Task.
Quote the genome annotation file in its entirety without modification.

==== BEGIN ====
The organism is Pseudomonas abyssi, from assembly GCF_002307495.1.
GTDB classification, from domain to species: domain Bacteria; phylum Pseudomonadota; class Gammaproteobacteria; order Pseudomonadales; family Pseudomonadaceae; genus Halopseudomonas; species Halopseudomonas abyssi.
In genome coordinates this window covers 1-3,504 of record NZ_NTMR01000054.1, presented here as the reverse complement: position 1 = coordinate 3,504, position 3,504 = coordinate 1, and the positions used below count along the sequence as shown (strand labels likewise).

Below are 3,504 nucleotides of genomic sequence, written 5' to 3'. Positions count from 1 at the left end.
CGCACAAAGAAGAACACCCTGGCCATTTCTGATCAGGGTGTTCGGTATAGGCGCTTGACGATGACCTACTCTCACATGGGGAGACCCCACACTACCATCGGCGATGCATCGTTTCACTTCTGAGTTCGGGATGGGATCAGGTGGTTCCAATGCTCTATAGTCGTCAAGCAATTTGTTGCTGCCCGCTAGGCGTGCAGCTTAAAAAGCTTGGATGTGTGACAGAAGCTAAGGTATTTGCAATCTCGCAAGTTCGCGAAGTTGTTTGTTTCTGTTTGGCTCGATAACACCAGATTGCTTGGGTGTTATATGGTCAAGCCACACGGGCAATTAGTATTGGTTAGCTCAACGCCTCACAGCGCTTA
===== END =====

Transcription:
The organism is Pseudomonas abyssi, from assembly GCF_002307495.1.
GTDB classification, from domain to species: domain Bacteria; phylum Pseudomonadota; class Gammaproteobacteria; order Pseudomonadales; family Pseudomonadaceae; genus Halopseudomonas; species Halopseudomonas abyssi.
In genome coordinates this window covers 1-3,504 of record NZ_NTMR01000054.1, presented here as the reverse complement: position 1 = coordinate 3,504, position 3,504 = coordinate 1, and the positions used below count along the sequence as shown (strand labels likewise).

Below are 3,504 nucleotides of genomic sequence, written 5' to 3'. Positions count from 1 at the left end.
CGCACAAAGAAGAACACCCTGGCCATTTCTGATCAGGGTGTTCGGTATAGGCGCTTGACGATGACCTACTCTCACATGGGGAGACCCCACACTACCATCGGCGATGCATCGTTTCACTTCTGAGTTCGGGATGGGATCAGGTGGTTCCAATGCTCTATAGTCGTCAAGCAATTTGTTGCTGCCCGCTAGGCGTGCAGCTTAAAAAGCTTGGATGTGTGACAGAAGCTAAGGTATTTGCAATCTCGCAAGTTCGCGAAGTTGTTTGTTTCTGTTTGGCTCGATAACACCAGATTGCTTGGGTGTTATATGGTCAAGCCACACGGGCAATTAGTATTGGTTAGCTCAACGCCTCACAGCGCTTA